Van, Allen, Tracey, JT and others interested in this topic: Today I spent 3+ hours with a firearms instructor reviewing handgun types and firing many different models and calibers.
I asked the instructor to bring as many different styles of revolvers and pistols as was practical and he surprised me with a 'Centennial' 38, .357 magnum, and .44 magnum. Also, 15 different semi automatic pistols including several Glocks, Rugers, S&Ws, a Sig Sauer 9mm, Barretta 9mm, Russian 9mm, Colt 1911.......
He spent the first 90 minutes describing to me and showing me how all of the pistols have different safeties, or none, de-cockers, mag releases.....In all, there were 11 different combinations. Boy, if dealing with a strange handgun it would be difficult to know just how it functions. Also, there are single vs double vs safety actions.
The balance of the time was spent loading and firing many of them. We practiced at 6', 15', 21, 50', 75. Sometimes while stepping backward. Sometimes aiming and sometimes bringing the gun up and pointing and firing. All different challanges.
Interesting findings regarding single action - on the .357 and .44 revolvers there was little resistance. A bit more on the pistols. Double action required deliberate pulls. The 9mm SS had double then single action. The first trigger pull was deliberate, the second required a lot of slack take up followed by a light pull. Hard to get used to.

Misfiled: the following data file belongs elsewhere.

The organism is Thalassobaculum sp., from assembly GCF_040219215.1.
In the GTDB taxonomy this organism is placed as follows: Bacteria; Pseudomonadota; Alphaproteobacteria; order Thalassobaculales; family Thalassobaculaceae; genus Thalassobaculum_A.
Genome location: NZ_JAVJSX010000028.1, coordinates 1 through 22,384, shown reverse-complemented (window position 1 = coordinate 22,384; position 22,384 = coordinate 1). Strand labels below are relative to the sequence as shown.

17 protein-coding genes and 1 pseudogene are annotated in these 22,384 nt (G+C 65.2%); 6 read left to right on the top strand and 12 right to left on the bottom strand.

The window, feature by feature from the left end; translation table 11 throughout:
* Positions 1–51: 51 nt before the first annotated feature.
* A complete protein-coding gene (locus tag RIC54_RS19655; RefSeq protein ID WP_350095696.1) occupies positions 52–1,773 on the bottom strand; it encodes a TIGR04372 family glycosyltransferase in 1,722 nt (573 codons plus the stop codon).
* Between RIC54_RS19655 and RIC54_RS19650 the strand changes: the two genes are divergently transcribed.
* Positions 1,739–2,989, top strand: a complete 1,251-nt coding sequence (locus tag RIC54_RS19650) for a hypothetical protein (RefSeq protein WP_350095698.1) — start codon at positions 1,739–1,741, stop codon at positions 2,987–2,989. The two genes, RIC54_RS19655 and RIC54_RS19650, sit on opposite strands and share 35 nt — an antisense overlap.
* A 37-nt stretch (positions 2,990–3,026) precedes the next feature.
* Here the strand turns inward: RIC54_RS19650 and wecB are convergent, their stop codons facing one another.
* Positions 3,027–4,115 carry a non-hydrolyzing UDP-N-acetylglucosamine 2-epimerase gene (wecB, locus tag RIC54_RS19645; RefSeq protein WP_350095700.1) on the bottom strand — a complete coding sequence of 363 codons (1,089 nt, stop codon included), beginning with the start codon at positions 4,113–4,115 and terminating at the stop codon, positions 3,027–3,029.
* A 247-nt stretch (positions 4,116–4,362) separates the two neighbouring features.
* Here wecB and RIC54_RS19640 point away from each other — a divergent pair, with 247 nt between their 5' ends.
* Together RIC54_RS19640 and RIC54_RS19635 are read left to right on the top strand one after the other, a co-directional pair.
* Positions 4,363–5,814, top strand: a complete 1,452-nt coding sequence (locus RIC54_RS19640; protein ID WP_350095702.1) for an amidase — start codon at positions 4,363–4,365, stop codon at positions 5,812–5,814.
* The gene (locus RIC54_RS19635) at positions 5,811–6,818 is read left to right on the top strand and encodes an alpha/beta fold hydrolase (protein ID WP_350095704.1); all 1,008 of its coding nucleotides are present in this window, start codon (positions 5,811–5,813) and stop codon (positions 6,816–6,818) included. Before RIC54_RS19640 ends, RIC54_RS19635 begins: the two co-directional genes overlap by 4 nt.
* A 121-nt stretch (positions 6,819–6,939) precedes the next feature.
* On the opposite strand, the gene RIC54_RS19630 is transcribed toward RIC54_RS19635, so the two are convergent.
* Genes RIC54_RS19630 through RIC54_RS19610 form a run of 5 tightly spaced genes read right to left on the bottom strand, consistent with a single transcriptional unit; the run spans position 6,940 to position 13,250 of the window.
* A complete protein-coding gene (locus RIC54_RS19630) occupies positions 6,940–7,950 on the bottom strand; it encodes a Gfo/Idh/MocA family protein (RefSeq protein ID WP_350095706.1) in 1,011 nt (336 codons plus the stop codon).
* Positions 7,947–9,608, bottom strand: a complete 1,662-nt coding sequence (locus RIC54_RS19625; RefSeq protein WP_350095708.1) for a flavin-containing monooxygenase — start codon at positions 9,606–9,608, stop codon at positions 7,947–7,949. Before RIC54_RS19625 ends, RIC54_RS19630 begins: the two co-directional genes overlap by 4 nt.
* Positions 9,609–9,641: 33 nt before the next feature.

My findings: The Glock is simple, repeatable and has a nice trigger pull. Glad I got it. The SS 9mm was the most accurate but I did not like the 2nd trigger pull and it would be my 2nd choice after the Glock. The .44 and.357 are awsome revolvers but in single action a hard sneeze would fire them. The Colt .45 1911 was nice but only single action.
I did fire the standard weight centennial .38 and it was not bad. However, I would need a larger grip as my index finger really curled around the trigger. The instructor recommended against the titanium model as being too light to be comfortably fired and felt the standard version would be better to carry, despite the weight. Van?
Again, time and money well spent. Despite standards for caliber, everything else is different. There are safeties/decockers and whatever that manufacturers put whereever they please, functioning however they please - a dangerous condition.
Next month, time permitting, I plan to take the next course which includes low light conditions, manequins, stress inducing factors. If I am going to carry a gun, I will be certain that I am well trained. If I want to go further, he has a program over a 60 day period to hone shooting skills. We shall see.